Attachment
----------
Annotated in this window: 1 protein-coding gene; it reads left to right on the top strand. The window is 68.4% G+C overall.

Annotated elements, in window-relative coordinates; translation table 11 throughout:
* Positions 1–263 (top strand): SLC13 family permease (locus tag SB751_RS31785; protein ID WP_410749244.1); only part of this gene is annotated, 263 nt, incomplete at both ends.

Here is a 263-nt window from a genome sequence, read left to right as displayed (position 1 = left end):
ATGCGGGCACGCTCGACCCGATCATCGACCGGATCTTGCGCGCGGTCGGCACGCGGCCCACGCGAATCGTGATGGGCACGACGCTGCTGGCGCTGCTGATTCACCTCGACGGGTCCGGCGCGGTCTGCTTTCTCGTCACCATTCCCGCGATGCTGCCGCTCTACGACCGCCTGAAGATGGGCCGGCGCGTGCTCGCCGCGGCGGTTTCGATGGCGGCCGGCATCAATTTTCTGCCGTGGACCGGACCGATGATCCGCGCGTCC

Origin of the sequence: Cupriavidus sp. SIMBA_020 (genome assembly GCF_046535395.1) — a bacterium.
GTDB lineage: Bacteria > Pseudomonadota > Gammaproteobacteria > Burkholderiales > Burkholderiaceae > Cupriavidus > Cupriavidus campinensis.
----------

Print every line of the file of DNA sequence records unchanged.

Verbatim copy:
Annotated in this window: 1 protein-coding gene; it reads left to right on the top strand. The window is 68.4% G+C overall.

Annotated elements, in window-relative coordinates; translation table 11 throughout:
* Positions 1–263 (top strand): SLC13 family permease (locus tag SB751_RS31785; protein ID WP_410749244.1); only part of this gene is annotated, 263 nt, incomplete at both ends.

Here is a 263-nt window from a genome sequence, read left to right as displayed (position 1 = left end):
ATGCGGGCACGCTCGACCCGATCATCGACCGGATCTTGCGCGCGGTCGGCACGCGGCCCACGCGAATCGTGATGGGCACGACGCTGCTGGCGCTGCTGATTCACCTCGACGGGTCCGGCGCGGTCTGCTTTCTCGTCACCATTCCCGCGATGCTGCCGCTCTACGACCGCCTGAAGATGGGCCGGCGCGTGCTCGCCGCGGCGGTTTCGATGGCGGCCGGCATCAATTTTCTGCCGTGGACCGGACCGATGATCCGCGCGTCC

Origin of the sequence: Cupriavidus sp. SIMBA_020 (genome assembly GCF_046535395.1) — a bacterium.
GTDB lineage: Bacteria > Pseudomonadota > Gammaproteobacteria > Burkholderiales > Burkholderiaceae > Cupriavidus > Cupriavidus campinensis.